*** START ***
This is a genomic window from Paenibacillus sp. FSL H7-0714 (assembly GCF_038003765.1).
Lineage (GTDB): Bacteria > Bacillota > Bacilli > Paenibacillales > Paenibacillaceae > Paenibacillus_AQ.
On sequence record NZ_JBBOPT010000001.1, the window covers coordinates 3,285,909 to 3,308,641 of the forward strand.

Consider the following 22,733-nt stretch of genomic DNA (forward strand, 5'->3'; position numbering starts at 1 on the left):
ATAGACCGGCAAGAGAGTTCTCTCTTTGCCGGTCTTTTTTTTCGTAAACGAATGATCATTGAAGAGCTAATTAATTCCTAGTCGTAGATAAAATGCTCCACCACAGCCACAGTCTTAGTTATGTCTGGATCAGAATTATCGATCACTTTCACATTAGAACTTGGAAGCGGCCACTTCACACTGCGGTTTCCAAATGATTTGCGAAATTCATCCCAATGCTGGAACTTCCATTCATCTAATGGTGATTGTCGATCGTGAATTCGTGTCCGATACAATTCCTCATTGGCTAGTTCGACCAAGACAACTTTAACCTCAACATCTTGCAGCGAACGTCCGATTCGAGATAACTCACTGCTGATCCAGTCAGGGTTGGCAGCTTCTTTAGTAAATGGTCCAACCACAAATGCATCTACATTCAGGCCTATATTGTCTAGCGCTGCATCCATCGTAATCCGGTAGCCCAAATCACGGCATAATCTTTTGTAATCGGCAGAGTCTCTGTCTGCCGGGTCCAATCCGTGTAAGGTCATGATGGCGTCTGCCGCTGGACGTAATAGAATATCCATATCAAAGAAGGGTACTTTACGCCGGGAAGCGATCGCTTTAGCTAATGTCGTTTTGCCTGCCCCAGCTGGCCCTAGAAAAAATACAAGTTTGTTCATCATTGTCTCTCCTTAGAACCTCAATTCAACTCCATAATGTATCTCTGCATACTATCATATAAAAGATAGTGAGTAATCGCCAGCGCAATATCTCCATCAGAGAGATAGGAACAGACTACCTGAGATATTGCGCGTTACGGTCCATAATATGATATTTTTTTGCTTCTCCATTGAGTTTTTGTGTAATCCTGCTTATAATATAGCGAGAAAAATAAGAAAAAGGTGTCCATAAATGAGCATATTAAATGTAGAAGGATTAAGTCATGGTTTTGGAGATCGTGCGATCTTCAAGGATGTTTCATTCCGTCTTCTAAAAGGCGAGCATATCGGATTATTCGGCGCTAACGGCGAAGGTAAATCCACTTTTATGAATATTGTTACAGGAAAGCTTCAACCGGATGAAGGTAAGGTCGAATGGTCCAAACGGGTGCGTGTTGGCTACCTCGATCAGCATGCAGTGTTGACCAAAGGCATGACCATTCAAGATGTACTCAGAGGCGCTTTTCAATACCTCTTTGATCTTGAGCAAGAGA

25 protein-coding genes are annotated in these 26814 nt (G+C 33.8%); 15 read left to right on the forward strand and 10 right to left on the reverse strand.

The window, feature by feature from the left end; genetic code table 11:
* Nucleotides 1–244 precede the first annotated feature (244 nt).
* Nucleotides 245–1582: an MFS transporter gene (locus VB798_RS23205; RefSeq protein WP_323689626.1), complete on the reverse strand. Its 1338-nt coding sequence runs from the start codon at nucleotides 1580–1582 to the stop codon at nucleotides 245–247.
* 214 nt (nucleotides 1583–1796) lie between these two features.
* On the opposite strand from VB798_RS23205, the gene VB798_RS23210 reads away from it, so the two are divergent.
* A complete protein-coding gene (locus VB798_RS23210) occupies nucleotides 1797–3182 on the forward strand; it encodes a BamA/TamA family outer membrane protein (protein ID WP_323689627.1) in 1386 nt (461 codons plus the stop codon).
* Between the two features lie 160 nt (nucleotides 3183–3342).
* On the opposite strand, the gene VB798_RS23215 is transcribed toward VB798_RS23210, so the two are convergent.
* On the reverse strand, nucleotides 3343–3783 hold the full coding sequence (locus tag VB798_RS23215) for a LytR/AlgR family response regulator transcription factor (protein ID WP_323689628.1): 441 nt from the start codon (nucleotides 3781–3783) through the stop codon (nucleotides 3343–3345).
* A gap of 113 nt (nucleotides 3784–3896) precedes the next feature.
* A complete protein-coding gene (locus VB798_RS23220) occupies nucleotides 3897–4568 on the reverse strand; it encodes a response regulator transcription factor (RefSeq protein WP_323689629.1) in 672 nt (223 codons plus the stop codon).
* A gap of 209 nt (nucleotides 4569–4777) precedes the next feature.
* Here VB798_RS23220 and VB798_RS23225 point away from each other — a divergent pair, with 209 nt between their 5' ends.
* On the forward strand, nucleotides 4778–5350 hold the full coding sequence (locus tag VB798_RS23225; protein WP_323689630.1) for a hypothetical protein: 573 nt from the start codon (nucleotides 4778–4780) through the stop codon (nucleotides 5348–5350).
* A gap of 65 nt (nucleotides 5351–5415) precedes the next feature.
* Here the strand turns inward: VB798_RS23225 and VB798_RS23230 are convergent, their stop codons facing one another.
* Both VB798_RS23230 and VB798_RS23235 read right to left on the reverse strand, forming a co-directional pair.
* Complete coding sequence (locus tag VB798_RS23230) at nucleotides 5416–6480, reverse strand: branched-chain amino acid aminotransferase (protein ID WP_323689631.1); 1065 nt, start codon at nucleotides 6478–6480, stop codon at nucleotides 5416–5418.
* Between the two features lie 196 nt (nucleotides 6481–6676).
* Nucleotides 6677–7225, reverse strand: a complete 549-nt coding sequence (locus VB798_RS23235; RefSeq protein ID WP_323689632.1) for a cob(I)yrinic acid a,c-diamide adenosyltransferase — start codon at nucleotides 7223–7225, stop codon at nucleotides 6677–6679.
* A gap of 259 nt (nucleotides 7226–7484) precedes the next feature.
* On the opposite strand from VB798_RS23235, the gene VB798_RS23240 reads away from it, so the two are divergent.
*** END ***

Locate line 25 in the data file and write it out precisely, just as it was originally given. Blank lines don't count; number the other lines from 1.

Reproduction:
* Between the two features lie 196 nt (nucleotides 6481–6676).